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  • A Glimmer of Hope: The extraordinary story of a revolution within the Syrian civil war

    Members of the Rojava police force (Asayish) in the city of Kobanî in northern Syria. (Wikimedia Commons) 


    For the past few years, most people would have come across news stories of how Kurdish fighters in Syria, especially women, have been crucial in battling the Islamic State of Iraq and Syria. Very few, however, would be aware that in the north and eastern parts of Syria these same Kurdish fighters are part of a revolution as progressive, profound and potentially as far-reaching as any in history. 

  • An experiment for a better life is under way

    The Rojava Revolution lays down tracks to building a better, more democratic and more feminist society

    Source: Business Day  


    Sisters in arms: A Yazidi woman in the Kurdish forces. Women play a central role in the Rojava Revolution and there are women-only militias called Women’s Protection Units. Picture: REUTERS 

    The world is facing an economic crisis on a scale last seen in the 1930s. It has resulted in living conditions and incomes of workers and poor people — and increasingly the middle class — being eroded by governments through austerity and by businesses through rationalisations and wage freezes.

    Like the 1930s, this crisis is triggering the rise of extreme right-wing regimes and right-wing populism. It is also resulting in an increase in global conflict and threats of war, with Syria a key example. 

    But in the heart of the raging war that is Syria, there is a glimmer of hope.

    In the north of Syria bordering Turkey and Iraq, the Kurdish and Arab people who live there have used the vacuum in power created by the war to try to build a better, more democratic and more feminist society. This experiment is known as the Rojava Revolution. It is the outcome of a struggle by the Kurdish people for national liberation but it has gone beyond this and become an experiment to create an alternative to a society that produces for profit.


    Before years of war devastated northern Syria, decades of capitalist exploitation by the Syrian state created the ecological disaster the people of Rojava face today. Through wheat monoculture, oil extraction, and neglect of waste management planning, the Syrian state left the region with growing ecological problems. Simultaneously, the Turkish government has expanded dam projects along rivers running south into northern Syria for decades, making it harder for people to grow food and be self-sustainable.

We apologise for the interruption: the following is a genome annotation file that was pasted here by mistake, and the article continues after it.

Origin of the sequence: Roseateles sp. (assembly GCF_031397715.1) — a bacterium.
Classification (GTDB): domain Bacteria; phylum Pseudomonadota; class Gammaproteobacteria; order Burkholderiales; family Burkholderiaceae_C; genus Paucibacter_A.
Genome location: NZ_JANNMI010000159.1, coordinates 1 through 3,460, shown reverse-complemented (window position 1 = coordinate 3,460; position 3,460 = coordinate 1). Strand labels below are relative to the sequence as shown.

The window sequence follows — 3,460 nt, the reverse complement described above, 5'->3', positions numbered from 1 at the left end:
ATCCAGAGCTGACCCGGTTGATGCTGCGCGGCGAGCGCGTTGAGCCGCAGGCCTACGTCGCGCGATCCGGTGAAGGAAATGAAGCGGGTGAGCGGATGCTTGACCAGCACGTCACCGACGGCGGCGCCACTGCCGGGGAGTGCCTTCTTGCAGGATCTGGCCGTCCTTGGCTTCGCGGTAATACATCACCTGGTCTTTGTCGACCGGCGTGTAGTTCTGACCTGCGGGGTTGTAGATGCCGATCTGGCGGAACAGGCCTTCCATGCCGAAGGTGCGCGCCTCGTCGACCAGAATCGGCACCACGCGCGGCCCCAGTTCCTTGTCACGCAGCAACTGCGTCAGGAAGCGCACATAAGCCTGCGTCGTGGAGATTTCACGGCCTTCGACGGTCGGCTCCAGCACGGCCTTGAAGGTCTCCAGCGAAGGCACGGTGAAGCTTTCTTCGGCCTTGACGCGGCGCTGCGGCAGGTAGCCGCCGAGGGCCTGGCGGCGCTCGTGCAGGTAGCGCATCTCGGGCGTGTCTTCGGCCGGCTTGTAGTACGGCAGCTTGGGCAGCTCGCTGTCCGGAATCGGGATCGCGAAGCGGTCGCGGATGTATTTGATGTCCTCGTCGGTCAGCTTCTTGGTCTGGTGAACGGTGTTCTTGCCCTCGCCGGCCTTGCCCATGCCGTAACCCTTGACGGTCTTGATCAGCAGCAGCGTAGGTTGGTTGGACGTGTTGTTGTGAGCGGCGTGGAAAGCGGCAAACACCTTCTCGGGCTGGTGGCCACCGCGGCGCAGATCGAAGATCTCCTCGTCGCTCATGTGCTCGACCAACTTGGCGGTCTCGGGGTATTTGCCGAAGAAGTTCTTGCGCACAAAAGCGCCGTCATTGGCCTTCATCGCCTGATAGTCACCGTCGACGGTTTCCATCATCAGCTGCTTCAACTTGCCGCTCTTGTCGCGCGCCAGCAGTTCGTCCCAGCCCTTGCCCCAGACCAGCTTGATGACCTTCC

When Rojava was liberated from direct Syrian government control in 2012, this set off a political revolution towards a self-organized democratic society across northern Syria. In 2016, 151 delegates from various northern regions of the Syrian state, including Rojava, proclaimed autonomy through the creation of the ‘Federation of Northern Syria–Rojava’. Revolutionary forces throughout Rojava continue building an autonomous democratic society today.




  • Eyewitnesses to the Rojava revolution: hevaltî and dignity

    What has been taking place in Rojava is easily one of the most inspiring and exciting experiments in autonomous self-government to ever exist. It is also one of the most massive, and gender inclusive, often compared to the Spanish Revolution of 1936, as well as the Zapatistas in Chiapas, Mexico. And yet, people outside the region know little about the different dimensions of the revolution taking place in Rojava. And now, this revolutionary territory is under military and political attack — its very existence at risk.

    What follows is the second of a three part interview series with people who have had ongoing relationship to Rojava, and who have spent time in the revolutionary territory. The first two parts of the series are with Debbie Bookchin and Emre Şahin. Debbie, a journalist, author, public speaker and organizer is Murray Bookchin’s daughter

  • ILRIG Statement in support of the Rojava Revolution and a call to end the isolation of jailed Kurdish leader Abdullah Ocalan


    Very few South Africans are aware that currently in the north and eastern parts of Syria (Rojava) a revolution as progressive, profound and potentially as far reaching as any in history is taking place. There, an alternative system to the state, capitalism and patriarchy is being built and it holds the potential to inspire the struggle for a better, more egalitarian Middle East and indeed world.

    Since 2012, when the Syrian state in the area collapsed, people in Rojava – Kurds, Turks and Arabs – have established a federation of communes and councils, based on direct democracy, to run society without a hierarchical and patriarchal state. In the process a genuine democratic form of people’s power has been created, in which women play a key role. On the economic front, they have been attempting to replace capitalism with a communal economy. At the heart of this experiment are worker self-managed co-operatives that produce not for profits, but to meet people’s needs. These co-operatives are in fact accountable to everyone in Rojava through the federated communes and councils.

  • Let’s together rise up for Rojava!


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    Dear friends and comrades,

    First of all, we want to apologize that we didn’t manage to write anything in the past 10 days, since the beginning of the war. We had known, that this war would come one day, but how can you ever be prepared for war? 

  • Video: Dilar Dirik: Democratic Confederalism | Abolition of the Nation State

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